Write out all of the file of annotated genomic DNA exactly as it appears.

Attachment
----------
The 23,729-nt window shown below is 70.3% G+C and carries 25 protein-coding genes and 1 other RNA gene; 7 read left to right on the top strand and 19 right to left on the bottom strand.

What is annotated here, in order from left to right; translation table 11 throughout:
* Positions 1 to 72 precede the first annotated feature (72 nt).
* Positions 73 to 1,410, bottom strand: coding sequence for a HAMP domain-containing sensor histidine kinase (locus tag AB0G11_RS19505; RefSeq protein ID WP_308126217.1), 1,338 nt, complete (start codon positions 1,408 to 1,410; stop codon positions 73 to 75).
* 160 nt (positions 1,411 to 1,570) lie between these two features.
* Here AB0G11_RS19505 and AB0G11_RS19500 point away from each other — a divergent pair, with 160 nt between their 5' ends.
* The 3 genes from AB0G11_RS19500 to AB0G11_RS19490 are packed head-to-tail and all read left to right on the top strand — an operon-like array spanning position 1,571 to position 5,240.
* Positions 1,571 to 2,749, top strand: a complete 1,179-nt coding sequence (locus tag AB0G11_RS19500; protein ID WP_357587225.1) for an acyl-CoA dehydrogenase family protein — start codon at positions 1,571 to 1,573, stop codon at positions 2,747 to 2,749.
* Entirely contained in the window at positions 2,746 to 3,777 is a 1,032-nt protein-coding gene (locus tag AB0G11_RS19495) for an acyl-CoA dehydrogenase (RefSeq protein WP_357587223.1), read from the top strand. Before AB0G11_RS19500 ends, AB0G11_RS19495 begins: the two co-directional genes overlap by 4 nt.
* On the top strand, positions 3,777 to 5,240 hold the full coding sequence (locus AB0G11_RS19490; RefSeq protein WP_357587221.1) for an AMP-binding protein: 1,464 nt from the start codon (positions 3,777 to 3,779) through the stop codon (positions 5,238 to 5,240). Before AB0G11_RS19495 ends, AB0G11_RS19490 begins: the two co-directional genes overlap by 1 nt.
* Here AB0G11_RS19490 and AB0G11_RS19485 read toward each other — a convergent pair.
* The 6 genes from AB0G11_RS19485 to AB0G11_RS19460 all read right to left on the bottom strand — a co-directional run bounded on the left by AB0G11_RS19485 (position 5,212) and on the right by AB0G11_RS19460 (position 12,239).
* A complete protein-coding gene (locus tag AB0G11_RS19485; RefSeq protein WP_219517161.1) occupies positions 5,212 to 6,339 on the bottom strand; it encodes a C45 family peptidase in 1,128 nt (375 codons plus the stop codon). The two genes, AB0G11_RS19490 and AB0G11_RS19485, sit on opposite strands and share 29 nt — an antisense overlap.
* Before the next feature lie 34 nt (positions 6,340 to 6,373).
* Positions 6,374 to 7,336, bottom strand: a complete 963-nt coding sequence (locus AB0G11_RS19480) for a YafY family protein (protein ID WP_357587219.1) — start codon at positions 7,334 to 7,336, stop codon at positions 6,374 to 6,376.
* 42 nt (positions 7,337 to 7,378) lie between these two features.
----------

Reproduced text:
The 23,729-nt window shown below is 70.3% G+C and carries 25 protein-coding genes and 1 other RNA gene; 7 read left to right on the top strand and 19 right to left on the bottom strand.

What is annotated here, in order from left to right; translation table 11 throughout:
* Positions 1 to 72 precede the first annotated feature (72 nt).
* Positions 73 to 1,410, bottom strand: coding sequence for a HAMP domain-containing sensor histidine kinase (locus tag AB0G11_RS19505; RefSeq protein ID WP_308126217.1), 1,338 nt, complete (start codon positions 1,408 to 1,410; stop codon positions 73 to 75).
* 160 nt (positions 1,411 to 1,570) lie between these two features.
* Here AB0G11_RS19505 and AB0G11_RS19500 point away from each other — a divergent pair, with 160 nt between their 5' ends.
* The 3 genes from AB0G11_RS19500 to AB0G11_RS19490 are packed head-to-tail and all read left to right on the top strand — an operon-like array spanning position 1,571 to position 5,240.
* Positions 1,571 to 2,749, top strand: a complete 1,179-nt coding sequence (locus tag AB0G11_RS19500; protein ID WP_357587225.1) for an acyl-CoA dehydrogenase family protein — start codon at positions 1,571 to 1,573, stop codon at positions 2,747 to 2,749.
* Entirely contained in the window at positions 2,746 to 3,777 is a 1,032-nt protein-coding gene (locus tag AB0G11_RS19495) for an acyl-CoA dehydrogenase (RefSeq protein WP_357587223.1), read from the top strand. Before AB0G11_RS19500 ends, AB0G11_RS19495 begins: the two co-directional genes overlap by 4 nt.
* On the top strand, positions 3,777 to 5,240 hold the full coding sequence (locus AB0G11_RS19490; RefSeq protein WP_357587221.1) for an AMP-binding protein: 1,464 nt from the start codon (positions 3,777 to 3,779) through the stop codon (positions 5,238 to 5,240). Before AB0G11_RS19495 ends, AB0G11_RS19490 begins: the two co-directional genes overlap by 1 nt.
* Here AB0G11_RS19490 and AB0G11_RS19485 read toward each other — a convergent pair.
* The 6 genes from AB0G11_RS19485 to AB0G11_RS19460 all read right to left on the bottom strand — a co-directional run bounded on the left by AB0G11_RS19485 (position 5,212) and on the right by AB0G11_RS19460 (position 12,239).
* A complete protein-coding gene (locus tag AB0G11_RS19485; RefSeq protein WP_219517161.1) occupies positions 5,212 to 6,339 on the bottom strand; it encodes a C45 family peptidase in 1,128 nt (375 codons plus the stop codon). The two genes, AB0G11_RS19490 and AB0G11_RS19485, sit on opposite strands and share 29 nt — an antisense overlap.
* Before the next feature lie 34 nt (positions 6,340 to 6,373).
* Positions 6,374 to 7,336, bottom strand: a complete 963-nt coding sequence (locus AB0G11_RS19480) for a YafY family protein (protein ID WP_357587219.1) — start codon at positions 7,334 to 7,336, stop codon at positions 6,374 to 6,376.
* 42 nt (positions 7,337 to 7,378) lie between these two features.